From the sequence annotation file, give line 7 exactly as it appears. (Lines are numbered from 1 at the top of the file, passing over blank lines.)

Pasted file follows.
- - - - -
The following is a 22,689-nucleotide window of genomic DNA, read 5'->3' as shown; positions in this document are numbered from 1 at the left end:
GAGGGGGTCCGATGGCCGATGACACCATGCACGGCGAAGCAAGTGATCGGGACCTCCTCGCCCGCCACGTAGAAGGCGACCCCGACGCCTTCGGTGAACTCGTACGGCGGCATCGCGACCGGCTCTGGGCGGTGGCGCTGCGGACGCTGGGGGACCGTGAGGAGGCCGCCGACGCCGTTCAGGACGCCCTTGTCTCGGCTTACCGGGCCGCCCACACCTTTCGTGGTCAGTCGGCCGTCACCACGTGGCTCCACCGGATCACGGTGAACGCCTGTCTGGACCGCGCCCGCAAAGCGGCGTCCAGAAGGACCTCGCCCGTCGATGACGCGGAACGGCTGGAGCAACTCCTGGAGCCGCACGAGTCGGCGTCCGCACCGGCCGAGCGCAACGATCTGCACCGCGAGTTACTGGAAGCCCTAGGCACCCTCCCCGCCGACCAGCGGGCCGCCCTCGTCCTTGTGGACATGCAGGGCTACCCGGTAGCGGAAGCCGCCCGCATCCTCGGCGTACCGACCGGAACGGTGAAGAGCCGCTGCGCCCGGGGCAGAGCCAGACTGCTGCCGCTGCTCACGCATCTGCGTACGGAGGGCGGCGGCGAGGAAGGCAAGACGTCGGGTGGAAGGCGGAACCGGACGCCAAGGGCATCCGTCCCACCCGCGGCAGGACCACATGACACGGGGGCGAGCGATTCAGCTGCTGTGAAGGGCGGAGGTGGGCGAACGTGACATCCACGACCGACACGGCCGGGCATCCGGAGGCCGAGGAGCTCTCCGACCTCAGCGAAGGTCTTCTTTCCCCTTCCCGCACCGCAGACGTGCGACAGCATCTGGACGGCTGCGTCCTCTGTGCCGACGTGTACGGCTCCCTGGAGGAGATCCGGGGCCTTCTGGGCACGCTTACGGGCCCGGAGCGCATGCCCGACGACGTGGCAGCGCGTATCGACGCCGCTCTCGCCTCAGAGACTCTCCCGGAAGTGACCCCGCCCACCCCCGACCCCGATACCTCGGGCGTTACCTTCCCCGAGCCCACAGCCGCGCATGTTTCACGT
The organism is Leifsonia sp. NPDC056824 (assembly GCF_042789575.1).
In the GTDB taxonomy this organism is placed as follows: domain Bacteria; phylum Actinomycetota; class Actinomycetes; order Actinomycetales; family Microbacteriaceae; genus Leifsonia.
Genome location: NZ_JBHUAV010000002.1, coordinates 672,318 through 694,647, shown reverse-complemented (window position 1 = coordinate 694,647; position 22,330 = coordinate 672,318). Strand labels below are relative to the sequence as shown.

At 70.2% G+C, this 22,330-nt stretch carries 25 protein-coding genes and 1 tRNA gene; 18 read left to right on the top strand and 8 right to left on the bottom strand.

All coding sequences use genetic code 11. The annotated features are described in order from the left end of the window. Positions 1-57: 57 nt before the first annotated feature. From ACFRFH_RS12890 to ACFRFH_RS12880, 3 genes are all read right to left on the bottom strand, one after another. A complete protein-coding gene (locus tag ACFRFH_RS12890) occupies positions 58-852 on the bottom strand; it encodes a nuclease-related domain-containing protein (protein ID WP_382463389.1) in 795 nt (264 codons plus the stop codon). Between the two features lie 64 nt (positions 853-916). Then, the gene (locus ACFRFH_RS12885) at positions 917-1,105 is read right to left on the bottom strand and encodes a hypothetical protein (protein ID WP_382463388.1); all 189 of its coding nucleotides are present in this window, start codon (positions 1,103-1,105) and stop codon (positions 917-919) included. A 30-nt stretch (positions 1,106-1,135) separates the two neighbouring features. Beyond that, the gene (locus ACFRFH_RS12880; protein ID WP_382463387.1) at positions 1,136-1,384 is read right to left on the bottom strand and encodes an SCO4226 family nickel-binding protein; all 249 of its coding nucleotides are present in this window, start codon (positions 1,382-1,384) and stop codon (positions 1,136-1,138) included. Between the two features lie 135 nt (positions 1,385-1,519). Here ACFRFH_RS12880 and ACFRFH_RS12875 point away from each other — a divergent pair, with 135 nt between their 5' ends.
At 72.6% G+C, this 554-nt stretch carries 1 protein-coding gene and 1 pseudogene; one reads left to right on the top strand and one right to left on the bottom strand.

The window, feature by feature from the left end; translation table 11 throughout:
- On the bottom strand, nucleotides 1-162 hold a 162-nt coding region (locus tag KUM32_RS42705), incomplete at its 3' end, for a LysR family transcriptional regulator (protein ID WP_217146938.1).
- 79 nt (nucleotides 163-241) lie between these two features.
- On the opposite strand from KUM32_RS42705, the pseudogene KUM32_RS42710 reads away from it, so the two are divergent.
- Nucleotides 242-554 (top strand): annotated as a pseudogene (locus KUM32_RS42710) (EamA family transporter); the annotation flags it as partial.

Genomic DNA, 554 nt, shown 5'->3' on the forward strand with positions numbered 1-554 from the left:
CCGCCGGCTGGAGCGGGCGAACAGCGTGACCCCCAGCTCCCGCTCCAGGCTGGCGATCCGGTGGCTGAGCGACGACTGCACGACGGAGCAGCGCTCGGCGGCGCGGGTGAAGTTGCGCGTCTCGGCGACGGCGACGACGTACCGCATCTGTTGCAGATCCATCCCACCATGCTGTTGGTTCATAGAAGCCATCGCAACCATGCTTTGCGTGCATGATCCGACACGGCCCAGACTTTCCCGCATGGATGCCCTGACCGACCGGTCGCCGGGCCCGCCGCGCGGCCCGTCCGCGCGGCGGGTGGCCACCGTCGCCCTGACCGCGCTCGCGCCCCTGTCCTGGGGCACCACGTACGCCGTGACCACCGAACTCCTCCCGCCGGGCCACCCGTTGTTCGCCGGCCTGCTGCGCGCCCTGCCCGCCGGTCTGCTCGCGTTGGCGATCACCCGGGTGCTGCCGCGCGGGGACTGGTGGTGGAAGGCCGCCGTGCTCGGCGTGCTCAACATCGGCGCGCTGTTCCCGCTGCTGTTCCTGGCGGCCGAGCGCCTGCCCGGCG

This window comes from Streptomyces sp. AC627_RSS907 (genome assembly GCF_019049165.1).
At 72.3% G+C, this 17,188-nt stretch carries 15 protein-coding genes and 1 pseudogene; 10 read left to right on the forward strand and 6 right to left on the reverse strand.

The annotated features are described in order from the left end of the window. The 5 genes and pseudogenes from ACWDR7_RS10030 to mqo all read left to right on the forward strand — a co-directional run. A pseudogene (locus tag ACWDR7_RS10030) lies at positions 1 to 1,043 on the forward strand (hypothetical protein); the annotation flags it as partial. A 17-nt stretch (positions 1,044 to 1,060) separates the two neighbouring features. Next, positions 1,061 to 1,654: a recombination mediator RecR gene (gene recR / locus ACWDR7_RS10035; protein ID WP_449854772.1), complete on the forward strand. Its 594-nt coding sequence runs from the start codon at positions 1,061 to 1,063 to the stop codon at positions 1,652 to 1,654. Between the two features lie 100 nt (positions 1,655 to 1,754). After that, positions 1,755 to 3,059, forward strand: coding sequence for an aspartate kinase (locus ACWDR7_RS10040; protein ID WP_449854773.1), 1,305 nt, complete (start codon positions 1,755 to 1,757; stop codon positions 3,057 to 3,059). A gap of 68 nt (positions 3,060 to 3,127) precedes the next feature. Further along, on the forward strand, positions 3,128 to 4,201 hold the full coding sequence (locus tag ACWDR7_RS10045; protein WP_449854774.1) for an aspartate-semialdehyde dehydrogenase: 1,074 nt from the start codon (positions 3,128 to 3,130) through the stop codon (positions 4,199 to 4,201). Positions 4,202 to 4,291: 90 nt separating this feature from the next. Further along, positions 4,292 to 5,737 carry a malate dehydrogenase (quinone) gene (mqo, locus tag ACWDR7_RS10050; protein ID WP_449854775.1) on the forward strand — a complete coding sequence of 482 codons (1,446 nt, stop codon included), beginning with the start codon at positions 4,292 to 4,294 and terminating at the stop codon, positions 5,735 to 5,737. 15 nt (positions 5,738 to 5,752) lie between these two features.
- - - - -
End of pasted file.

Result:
All coding sequences use genetic code 11. The annotated features are described in order from the left end of the window. Positions 1-57: 57 nt before the first annotated feature. From ACFRFH_RS12890 to ACFRFH_RS12880, 3 genes are all read right to left on the bottom strand, one after another. A complete protein-coding gene (locus tag ACFRFH_RS12890) occupies positions 58-852 on the bottom strand; it encodes a nuclease-related domain-containing protein (protein ID WP_382463389.1) in 795 nt (264 codons plus the stop codon). Between the two features lie 64 nt (positions 853-916). Then, the gene (locus ACFRFH_RS12885) at positions 917-1,105 is read right to left on the bottom strand and encodes a hypothetical protein (protein ID WP_382463388.1); all 189 of its coding nucleotides are present in this window, start codon (positions 1,103-1,105) and stop codon (positions 917-919) included. A 30-nt stretch (positions 1,106-1,135) separates the two neighbouring features. Beyond that, the gene (locus ACFRFH_RS12880; protein ID WP_382463387.1) at positions 1,136-1,384 is read right to left on the bottom strand and encodes an SCO4226 family nickel-binding protein; all 249 of its coding nucleotides are present in this window, start codon (positions 1,382-1,384) and stop codon (positions 1,136-1,138) included. Between the two features lie 135 nt (positions 1,385-1,519). Here ACFRFH_RS12880 and ACFRFH_RS12875 point away from each other — a divergent pair, with 135 nt between their 5' ends.